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  • Preface to the thirteenth edition

    T HERe ARE many morc illust rations in colour in th is than in the twelfth ed ition, but the text (except for the bibliography) remains unchanged. The other new feature is the ch ronological chans on pp. 50}-9. Seeing the positions of a few landmarks in the vast panorama of history should help the reader to counteract the perspective illusion which gives such prominence to recent developments at the expense of the more distant past. In thus stimulating reflections on the time scales of the story of art, the chans should serve the same purpose for which I wrote this book some thirty years agO. Here I can still refer the reader to the opening words of the origina l Preface on the opposite page.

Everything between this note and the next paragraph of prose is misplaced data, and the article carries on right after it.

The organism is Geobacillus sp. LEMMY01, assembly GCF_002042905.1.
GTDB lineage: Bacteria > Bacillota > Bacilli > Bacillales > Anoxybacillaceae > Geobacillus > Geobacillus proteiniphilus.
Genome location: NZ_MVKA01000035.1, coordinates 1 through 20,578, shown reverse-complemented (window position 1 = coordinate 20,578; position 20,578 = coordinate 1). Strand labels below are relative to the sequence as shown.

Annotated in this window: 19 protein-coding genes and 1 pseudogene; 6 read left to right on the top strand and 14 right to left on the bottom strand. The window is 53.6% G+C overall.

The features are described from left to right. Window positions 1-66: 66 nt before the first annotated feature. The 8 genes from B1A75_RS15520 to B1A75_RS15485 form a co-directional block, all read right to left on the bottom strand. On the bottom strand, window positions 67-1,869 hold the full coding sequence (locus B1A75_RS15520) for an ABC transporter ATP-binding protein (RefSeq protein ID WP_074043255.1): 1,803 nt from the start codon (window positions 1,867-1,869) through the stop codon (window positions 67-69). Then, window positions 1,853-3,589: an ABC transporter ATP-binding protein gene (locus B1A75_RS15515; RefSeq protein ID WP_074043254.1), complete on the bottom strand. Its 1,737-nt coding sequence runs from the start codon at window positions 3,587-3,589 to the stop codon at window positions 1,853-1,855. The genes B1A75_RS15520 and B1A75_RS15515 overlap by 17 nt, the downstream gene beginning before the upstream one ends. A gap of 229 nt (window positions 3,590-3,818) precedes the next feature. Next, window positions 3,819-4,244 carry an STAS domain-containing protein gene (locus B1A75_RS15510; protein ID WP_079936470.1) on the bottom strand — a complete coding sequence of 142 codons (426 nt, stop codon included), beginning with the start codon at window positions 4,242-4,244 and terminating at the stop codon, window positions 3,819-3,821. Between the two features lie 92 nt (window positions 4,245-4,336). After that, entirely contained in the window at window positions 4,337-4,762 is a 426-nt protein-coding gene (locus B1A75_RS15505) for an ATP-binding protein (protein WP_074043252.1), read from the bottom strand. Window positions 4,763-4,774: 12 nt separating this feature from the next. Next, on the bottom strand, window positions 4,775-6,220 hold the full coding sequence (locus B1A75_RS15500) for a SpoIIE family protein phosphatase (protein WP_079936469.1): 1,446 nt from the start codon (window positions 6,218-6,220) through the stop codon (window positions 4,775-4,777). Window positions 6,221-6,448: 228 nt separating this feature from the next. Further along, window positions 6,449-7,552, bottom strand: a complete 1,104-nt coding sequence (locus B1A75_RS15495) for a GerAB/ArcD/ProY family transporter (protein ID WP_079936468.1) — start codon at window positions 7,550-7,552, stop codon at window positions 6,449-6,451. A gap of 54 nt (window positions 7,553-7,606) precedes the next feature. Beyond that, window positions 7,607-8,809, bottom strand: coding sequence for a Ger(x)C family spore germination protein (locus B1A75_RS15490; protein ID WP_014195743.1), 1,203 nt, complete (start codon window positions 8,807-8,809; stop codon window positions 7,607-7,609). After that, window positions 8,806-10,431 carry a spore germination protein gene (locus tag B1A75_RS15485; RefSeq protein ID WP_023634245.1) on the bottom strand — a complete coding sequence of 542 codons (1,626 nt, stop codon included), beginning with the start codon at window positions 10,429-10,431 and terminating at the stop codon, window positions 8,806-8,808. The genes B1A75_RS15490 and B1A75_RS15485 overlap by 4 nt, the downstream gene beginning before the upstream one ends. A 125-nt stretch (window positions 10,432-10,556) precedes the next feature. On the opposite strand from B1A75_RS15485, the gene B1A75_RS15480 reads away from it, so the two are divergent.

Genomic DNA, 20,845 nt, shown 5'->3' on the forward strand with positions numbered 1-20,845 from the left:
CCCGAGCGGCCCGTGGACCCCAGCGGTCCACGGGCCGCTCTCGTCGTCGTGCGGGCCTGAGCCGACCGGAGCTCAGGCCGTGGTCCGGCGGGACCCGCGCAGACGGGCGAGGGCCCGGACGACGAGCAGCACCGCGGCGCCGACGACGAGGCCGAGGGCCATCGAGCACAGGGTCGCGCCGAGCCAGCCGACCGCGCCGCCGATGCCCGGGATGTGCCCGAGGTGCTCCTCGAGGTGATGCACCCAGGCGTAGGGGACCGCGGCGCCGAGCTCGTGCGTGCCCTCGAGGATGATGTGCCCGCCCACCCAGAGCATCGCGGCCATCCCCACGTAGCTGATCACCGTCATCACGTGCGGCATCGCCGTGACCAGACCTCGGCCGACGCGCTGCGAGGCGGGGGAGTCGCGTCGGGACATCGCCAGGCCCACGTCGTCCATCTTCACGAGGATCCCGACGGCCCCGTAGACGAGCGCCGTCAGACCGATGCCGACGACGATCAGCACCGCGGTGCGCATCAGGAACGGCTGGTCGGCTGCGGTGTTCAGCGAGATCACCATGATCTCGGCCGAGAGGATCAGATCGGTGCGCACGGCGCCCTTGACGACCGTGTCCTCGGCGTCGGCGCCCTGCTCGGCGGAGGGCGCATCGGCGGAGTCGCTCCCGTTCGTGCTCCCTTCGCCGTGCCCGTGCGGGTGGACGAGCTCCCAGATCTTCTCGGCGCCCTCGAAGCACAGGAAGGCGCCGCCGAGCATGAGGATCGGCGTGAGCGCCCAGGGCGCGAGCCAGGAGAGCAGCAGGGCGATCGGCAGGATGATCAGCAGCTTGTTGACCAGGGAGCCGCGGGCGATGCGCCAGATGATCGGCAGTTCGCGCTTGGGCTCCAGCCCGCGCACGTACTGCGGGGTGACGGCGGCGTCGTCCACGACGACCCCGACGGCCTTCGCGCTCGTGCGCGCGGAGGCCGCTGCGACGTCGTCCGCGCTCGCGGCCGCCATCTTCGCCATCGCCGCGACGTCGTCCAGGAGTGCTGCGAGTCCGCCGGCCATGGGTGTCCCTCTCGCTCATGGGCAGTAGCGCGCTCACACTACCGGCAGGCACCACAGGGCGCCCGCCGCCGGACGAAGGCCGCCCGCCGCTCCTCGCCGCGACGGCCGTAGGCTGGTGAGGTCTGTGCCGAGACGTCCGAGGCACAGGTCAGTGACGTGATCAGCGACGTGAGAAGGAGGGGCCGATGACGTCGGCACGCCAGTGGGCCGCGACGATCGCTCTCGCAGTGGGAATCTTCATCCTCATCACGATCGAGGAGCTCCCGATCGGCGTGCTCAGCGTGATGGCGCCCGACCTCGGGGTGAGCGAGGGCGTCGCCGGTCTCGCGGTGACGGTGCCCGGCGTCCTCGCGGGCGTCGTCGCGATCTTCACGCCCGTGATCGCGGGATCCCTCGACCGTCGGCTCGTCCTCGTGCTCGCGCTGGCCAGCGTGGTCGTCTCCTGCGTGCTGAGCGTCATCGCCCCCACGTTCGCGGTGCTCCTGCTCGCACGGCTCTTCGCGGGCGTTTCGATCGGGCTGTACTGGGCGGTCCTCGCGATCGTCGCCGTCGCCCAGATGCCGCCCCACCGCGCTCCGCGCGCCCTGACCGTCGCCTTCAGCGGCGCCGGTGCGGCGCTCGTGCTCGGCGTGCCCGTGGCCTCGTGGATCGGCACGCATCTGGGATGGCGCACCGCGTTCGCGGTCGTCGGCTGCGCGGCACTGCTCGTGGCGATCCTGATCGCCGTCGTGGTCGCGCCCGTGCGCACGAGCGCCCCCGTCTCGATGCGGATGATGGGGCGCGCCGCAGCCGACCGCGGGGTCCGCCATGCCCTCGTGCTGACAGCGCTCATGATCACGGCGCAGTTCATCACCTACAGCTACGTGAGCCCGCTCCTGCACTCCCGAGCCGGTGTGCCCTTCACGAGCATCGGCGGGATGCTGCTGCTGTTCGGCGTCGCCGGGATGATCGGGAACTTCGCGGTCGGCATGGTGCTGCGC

E.li.G. Jllly 1977

    Preface to the fourteenth edition

    'BOOKS HA VE a life of their own.' The Roman poet who made thi s remark cou ld not have imagined thal his lines wou ld be copied out by hand for many centuries and would be availab le on the shelves of our libraries some twO thousand years later. By these standards this book is a youngster. Even so, in writing it, I could not have dreamt of its future life, which as far as the English language editions are concerned , is now chron icled on the back of the tille-page. Some of the changes the book has undergone arc mentioned in the Prefaces to the twelfth and thirteenth edi tions.